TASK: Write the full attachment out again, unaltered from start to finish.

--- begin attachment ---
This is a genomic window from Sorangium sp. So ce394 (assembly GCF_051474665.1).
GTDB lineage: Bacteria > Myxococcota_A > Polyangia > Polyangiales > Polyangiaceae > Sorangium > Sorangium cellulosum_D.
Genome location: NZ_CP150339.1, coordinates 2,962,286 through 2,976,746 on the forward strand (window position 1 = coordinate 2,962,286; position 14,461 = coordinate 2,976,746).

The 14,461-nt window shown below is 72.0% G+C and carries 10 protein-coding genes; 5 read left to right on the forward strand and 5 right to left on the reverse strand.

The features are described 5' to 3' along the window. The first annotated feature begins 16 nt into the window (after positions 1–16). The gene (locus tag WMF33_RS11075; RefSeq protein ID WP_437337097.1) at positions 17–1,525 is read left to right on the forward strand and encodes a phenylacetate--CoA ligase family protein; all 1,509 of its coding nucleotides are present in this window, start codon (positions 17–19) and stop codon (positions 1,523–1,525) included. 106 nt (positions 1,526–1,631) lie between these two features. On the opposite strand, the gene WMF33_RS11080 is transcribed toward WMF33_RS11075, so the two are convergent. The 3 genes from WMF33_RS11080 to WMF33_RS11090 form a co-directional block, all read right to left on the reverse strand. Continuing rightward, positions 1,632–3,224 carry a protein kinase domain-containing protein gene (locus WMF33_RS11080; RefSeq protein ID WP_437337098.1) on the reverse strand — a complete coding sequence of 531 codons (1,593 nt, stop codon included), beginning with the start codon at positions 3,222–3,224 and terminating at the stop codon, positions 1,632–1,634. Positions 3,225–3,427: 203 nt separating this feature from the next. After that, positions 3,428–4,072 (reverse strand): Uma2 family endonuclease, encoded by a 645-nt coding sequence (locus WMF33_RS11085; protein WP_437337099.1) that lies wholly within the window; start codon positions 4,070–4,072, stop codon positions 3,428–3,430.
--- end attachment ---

This is a genomic window from Sorangium sp. So ce394 (assembly GCF_051474665.1).
GTDB lineage: Bacteria > Myxococcota_A > Polyangia > Polyangiales > Polyangiaceae > Sorangium > Sorangium cellulosum_D.
Genome location: NZ_CP150339.1, coordinates 2,962,286 through 2,976,746 on the forward strand (window position 1 = coordinate 2,962,286; position 14,461 = coordinate 2,976,746).

The 14,461-nt window shown below is 72.0% G+C and carries 10 protein-coding genes; 5 read left to right on the forward strand and 5 right to left on the reverse strand.

The features are described 5' to 3' along the window. The first annotated feature begins 16 nt into the window (after positions 1–16). The gene (locus tag WMF33_RS11075; RefSeq protein ID WP_437337097.1) at positions 17–1,525 is read left to right on the forward strand and encodes a phenylacetate--CoA ligase family protein; all 1,509 of its coding nucleotides are present in this window, start codon (positions 17–19) and stop codon (positions 1,523–1,525) included. 106 nt (positions 1,526–1,631) lie between these two features. On the opposite strand, the gene WMF33_RS11080 is transcribed toward WMF33_RS11075, so the two are convergent. The 3 genes from WMF33_RS11080 to WMF33_RS11090 form a co-directional block, all read right to left on the reverse strand. Continuing rightward, positions 1,632–3,224 carry a protein kinase domain-containing protein gene (locus WMF33_RS11080; RefSeq protein ID WP_437337098.1) on the reverse strand — a complete coding sequence of 531 codons (1,593 nt, stop codon included), beginning with the start codon at positions 3,222–3,224 and terminating at the stop codon, positions 1,632–1,634. Positions 3,225–3,427: 203 nt separating this feature from the next. After that, positions 3,428–4,072 (reverse strand): Uma2 family endonuclease, encoded by a 645-nt coding sequence (locus WMF33_RS11085; protein WP_437337099.1) that lies wholly within the window; start codon positions 4,070–4,072, stop codon positions 3,428–3,430.